# Establish the formula of an oxide of chromium

An oxide of chromium used in chrome plating has a formula mass of 100.0 u and contains four atoms per formula unit. Establish the formula of this compound, with a minimum of calculation.

So the question tells me that the mass of the Chromium Oxide is 100.0 amu and has 4 atoms for very unit. Thus, the question wants to know a formula that has 4 atoms? Right?

Hence, if $\ce{Cr}$'s (Chromium) molecular mass is 51.9961 and since the question is stating that we are dealing with an oxide, which would mean that it is a ionic compound (Chromium gives two electrons to Oxygen [15.999 amu]), wouldn't the answer be $\ce{Cr2O2}$; but that would equal 135.9902 grams.

On the other hand, if I am supposed to view a formula unit as an empirical formula, wouldn't that require me to write the simplest formula for a compound?

Yet, $\ce{CrO}$ would give me (51.9961 + 15.999) 67.9951 g/mol and that is not correct, or is it?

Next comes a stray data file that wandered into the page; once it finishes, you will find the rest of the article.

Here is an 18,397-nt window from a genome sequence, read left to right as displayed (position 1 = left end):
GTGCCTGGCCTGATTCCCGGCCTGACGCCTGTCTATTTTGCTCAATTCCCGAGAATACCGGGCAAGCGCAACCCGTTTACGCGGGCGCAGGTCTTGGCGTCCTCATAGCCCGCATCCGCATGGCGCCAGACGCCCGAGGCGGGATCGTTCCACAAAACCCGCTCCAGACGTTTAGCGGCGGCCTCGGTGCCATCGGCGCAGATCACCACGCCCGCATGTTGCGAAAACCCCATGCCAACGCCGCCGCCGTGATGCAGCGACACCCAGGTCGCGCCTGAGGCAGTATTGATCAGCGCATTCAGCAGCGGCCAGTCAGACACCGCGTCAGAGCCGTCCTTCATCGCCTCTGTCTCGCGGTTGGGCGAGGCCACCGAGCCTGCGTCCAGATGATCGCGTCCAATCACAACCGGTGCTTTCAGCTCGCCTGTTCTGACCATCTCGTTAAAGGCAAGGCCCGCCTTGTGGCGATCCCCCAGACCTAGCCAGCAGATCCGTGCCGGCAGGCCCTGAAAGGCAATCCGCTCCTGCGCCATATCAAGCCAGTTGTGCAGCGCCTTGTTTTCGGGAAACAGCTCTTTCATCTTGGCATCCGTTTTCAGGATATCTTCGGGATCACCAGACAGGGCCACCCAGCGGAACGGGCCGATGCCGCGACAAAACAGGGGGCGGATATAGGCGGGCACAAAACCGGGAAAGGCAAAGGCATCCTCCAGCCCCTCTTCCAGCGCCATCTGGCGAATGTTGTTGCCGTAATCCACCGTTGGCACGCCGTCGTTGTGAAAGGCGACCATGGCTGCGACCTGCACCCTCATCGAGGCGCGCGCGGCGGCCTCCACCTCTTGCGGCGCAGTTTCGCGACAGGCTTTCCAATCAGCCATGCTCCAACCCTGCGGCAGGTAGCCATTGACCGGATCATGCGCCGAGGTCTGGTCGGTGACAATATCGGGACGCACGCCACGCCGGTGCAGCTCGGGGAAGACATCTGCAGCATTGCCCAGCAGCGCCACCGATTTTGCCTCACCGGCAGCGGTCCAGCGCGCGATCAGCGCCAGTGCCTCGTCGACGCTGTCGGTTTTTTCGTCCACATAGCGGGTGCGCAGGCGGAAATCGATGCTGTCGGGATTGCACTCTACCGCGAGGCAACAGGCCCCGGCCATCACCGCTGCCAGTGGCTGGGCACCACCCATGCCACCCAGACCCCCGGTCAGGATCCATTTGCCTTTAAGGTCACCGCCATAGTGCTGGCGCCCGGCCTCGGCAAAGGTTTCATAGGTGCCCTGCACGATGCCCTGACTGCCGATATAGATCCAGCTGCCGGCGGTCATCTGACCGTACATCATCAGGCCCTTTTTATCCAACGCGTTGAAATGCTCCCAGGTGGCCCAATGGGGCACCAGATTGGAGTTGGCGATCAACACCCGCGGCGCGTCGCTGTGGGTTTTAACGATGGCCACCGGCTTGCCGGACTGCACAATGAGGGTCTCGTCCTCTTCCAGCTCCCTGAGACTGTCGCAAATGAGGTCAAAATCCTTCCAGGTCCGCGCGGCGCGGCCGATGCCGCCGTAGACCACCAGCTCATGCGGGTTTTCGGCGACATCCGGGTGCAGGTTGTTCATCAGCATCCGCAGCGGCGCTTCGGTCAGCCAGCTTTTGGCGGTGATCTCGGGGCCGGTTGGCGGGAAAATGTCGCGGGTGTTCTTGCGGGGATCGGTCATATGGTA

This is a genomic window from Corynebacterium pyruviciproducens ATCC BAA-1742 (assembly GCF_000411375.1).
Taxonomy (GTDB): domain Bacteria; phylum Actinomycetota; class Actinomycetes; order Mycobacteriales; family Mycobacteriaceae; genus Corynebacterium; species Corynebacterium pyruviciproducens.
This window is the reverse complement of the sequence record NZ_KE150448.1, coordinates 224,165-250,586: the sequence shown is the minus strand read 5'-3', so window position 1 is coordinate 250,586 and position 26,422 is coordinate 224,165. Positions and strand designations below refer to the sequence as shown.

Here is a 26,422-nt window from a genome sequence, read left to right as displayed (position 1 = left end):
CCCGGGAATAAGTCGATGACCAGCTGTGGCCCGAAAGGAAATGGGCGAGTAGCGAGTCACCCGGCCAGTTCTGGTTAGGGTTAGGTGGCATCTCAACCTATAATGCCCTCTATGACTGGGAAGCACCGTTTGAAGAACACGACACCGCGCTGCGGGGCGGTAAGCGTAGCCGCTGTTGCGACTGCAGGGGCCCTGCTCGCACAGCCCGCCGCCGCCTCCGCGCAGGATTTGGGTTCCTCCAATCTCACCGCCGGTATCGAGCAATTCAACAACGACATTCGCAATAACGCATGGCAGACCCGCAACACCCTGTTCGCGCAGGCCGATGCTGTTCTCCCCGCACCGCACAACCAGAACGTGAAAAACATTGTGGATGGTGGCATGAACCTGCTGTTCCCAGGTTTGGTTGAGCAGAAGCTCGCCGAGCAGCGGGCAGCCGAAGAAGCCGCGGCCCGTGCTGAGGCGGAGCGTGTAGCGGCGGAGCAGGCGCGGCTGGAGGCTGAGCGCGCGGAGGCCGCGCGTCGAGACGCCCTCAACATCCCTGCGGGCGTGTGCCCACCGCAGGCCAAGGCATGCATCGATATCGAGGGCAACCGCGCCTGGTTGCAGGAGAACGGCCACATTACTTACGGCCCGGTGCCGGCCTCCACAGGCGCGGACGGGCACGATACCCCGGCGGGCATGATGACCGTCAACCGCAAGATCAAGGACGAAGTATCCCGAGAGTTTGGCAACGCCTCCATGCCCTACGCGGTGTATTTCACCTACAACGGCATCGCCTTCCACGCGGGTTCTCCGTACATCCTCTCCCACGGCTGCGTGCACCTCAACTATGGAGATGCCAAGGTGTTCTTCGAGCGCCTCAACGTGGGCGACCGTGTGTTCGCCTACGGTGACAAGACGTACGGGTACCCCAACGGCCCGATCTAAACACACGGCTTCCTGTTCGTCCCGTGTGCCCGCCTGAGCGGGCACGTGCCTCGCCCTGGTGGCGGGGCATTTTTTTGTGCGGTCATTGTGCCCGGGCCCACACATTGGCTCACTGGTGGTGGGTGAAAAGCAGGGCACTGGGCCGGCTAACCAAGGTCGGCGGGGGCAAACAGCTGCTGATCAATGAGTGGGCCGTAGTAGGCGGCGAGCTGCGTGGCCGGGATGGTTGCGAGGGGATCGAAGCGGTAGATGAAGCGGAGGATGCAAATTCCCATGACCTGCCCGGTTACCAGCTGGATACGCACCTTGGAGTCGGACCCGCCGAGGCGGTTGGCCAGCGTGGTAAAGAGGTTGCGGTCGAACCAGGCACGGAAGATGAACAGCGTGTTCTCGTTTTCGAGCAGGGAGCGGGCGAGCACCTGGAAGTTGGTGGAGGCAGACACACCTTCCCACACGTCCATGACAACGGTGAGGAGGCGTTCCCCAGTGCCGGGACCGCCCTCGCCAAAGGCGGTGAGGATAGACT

• Welcome to Chemistry.SE! Please have a look at this tutorial to acquaint yourself with the way math and chemical formulae can be nicely formatted on this site. Sep 24, 2014 at 17:43

Rounding judiciously, the mass of chromium is 52 amu and oxygen is 16 amu.

Our compound is CrxOy and has 4 atoms. The sum of those 4 atoms' mass is 100 amu.

x + y = 4

52x + 16y = 100

Solve the system of equations to find the answer. Alternatively, you can just guess and check.

Any species with 2 chromium atoms must have a mass greater than 100 amu, since Cr2 = 104 amu and we haven't included any oxygens. Thus we know for certain that there is only 1 chromium atom in the compound. The remaining three must be oxygen. I leave it to you to check that the answer is correct.

I think your confusion stems from assuming that something called "chromium oxide" must have 1 chromium atom for every 1 oxygen atom, and that isn't the case.

• Yes, I thought an oxide was always an ionic compound, that is, nonmetal with a metal. Ok, thanks. Sep 24, 2014 at 16:55